Given the length of time a Canadian radio newscast has existed in Florida, one might have expected a greater reliance on it for timely news. But this was not the case. Radio was chosen by only 10.3% (117 out of 1,140) as the most important way to get news about Canada.

Our fifth main finding was the value our respondents attached to reading a Canadian daily newspaper. We asked respondents to rate the importance of a daily, compared with other forms of media (such as Canadian community newspapers, Canadian magazines, and so forth). Daily newspapers were rated well below weekly newspapers and above magazines. One third of respondents (33.1% or 377 out of 1,140) reported that community newspapers were their primary source of news from Canada. Daily newspapers were the choice of 8.9% (101 out of 1,140). Magazines were the first choice of 5.4% (62 out of 1,140). More than one third of respondents (39.6% or 451 out of 1,140) reported reading a daily Canadian newspaper either once or twice a week.

Our last main finding was the overwhelming number of respondents we found that read, each week, their weekly newspaper from Canada (58.9% or 672 of 1,140). It seems that not only is national and provincial news important to many of our respondents, but a significant number of them take the trouble to have their weekly community newspaper sent to Florida so that they can keep up with the goings on in their own home town.


In this research brief, we have explored the relationship between mass media and Snowbirds as a distinct type of "elderly" Canadian, a relationship relatively neglected in the scholarly literature on Snowbirds. Our efforts to redress this neglect began by specifying the socio-demographic characteristics of our respondents in order to put into a proper context our analysis of media uses and preferences. We then went on to address how Snowbirds keep in touch with news from home by looking at the role played by local Florida media, daily and weekly Canadian newspapers, and Canadian radio and television.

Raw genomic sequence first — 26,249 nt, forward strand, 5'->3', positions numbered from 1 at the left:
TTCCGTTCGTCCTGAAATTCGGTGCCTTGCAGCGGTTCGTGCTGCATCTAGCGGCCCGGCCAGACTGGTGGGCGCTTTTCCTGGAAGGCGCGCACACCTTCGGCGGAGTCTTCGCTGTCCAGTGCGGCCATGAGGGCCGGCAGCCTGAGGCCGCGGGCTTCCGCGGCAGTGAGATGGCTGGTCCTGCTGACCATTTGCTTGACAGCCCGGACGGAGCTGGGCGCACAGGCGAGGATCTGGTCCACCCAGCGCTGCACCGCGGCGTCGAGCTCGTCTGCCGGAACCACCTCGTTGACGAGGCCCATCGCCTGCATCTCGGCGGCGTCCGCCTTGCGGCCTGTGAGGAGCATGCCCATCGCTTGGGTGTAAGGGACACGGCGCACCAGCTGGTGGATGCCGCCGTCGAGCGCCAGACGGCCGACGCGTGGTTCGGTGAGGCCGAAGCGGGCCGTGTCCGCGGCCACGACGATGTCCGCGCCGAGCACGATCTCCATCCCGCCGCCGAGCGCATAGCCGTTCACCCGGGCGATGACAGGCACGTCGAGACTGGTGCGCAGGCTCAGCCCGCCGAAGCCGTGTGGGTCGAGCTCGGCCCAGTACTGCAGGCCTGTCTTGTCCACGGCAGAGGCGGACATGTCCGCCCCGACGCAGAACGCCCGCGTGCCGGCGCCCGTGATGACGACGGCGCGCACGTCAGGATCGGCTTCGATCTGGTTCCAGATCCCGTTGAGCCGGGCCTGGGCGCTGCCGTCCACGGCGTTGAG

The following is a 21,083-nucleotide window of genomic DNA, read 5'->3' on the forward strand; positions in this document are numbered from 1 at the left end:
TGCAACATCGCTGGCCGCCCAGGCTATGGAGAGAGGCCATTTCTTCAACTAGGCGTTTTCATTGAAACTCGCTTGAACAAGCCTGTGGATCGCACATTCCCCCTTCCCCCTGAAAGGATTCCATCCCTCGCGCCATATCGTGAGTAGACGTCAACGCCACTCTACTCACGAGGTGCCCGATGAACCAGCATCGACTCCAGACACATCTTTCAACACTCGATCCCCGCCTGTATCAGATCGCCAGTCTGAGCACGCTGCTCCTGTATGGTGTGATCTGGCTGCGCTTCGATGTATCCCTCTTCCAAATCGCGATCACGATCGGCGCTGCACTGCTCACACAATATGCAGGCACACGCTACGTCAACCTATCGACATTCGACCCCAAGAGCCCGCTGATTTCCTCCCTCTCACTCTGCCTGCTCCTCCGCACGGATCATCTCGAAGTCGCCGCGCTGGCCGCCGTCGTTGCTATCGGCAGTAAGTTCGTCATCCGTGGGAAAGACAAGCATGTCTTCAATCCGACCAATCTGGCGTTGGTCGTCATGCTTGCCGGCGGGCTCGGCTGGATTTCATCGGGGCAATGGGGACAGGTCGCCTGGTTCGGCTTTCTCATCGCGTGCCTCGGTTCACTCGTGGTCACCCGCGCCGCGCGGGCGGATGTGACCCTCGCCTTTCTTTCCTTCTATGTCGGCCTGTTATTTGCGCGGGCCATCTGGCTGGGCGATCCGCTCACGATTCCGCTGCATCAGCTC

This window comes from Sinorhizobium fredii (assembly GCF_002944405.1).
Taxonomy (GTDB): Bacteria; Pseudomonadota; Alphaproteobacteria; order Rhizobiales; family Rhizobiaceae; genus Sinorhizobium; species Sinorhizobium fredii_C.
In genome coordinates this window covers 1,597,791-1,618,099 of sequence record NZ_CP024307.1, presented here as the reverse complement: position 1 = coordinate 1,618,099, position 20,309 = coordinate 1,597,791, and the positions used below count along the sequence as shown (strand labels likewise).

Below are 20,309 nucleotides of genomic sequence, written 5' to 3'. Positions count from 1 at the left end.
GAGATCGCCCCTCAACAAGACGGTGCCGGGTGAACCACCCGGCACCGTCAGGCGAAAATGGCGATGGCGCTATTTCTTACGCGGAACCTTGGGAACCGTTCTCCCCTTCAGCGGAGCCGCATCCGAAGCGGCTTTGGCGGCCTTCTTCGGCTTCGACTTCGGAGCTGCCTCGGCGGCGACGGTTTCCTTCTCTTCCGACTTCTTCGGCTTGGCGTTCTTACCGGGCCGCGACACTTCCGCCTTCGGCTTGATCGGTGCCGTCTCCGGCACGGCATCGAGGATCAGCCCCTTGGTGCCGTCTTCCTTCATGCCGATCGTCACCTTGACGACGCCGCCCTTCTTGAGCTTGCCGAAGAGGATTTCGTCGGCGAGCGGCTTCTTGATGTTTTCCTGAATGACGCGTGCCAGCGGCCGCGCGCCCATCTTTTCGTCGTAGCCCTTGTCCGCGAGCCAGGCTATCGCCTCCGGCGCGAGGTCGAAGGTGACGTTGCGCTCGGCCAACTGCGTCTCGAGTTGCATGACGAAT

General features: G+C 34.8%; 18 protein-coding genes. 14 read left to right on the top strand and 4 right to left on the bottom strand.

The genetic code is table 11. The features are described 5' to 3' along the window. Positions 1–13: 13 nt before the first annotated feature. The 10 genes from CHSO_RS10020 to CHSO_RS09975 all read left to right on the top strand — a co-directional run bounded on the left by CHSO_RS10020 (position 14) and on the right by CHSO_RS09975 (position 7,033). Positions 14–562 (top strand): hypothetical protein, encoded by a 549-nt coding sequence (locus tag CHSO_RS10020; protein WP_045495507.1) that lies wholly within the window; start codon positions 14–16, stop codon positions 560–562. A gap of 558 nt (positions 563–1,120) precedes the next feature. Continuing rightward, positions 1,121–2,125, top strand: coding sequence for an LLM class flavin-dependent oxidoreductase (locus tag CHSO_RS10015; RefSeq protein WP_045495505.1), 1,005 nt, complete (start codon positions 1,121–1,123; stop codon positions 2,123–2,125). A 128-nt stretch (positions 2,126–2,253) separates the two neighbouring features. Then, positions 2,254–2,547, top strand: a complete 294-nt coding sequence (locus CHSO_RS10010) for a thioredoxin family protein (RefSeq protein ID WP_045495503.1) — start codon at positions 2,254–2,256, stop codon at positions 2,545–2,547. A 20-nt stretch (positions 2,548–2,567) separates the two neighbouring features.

It remains to provide our readers with suggestions for future research on the mass media-Snowbird relationship, since this is a relatively new field of scholarly investigation. First, more needs to be done to understand the relationship between socio-demographic characteristics and particular types of news valued by Snowbirds. Greater effort is required by researchers in this area to investigate potential relationships between the socio-demographic characteristics of Snowbirds and their media uses and preferences.

What also needs to be more closely and carefully investigated is the crucial importance of the telephone in the life of Snowbirds as it applies to news-gathering functions, especially as it may or may not relate to Snowbird satisfaction with other mass media.

Third, a concerted effort needs to be exerted to determine what Snowbirds would consider to be "adequate" coverage of Canadian issues and events, since so many of them attached a high degree of inadequacy to such coverage by all Florida-based media.

Last, we need to understand better the important role of daily and especially weekly newspapers in Snowbird life and, by contrast, the comparative insignificance of radio and television. It may be that Snowbirds operate daily with a much broader definition of what constitutes "news" than do other social groups. Future research needs to begin by exploring what Snowbirds define as relevant news before moving on to explore more complex aspects of the mass media-Snowbird relationship.


Thanks to Dr. Richard Tucker for advice on questionnaire wording, The Sun Times of Canada for the design and insertion in their newspaper, and Jan Sonderhouse and Jennifer Groves for data input.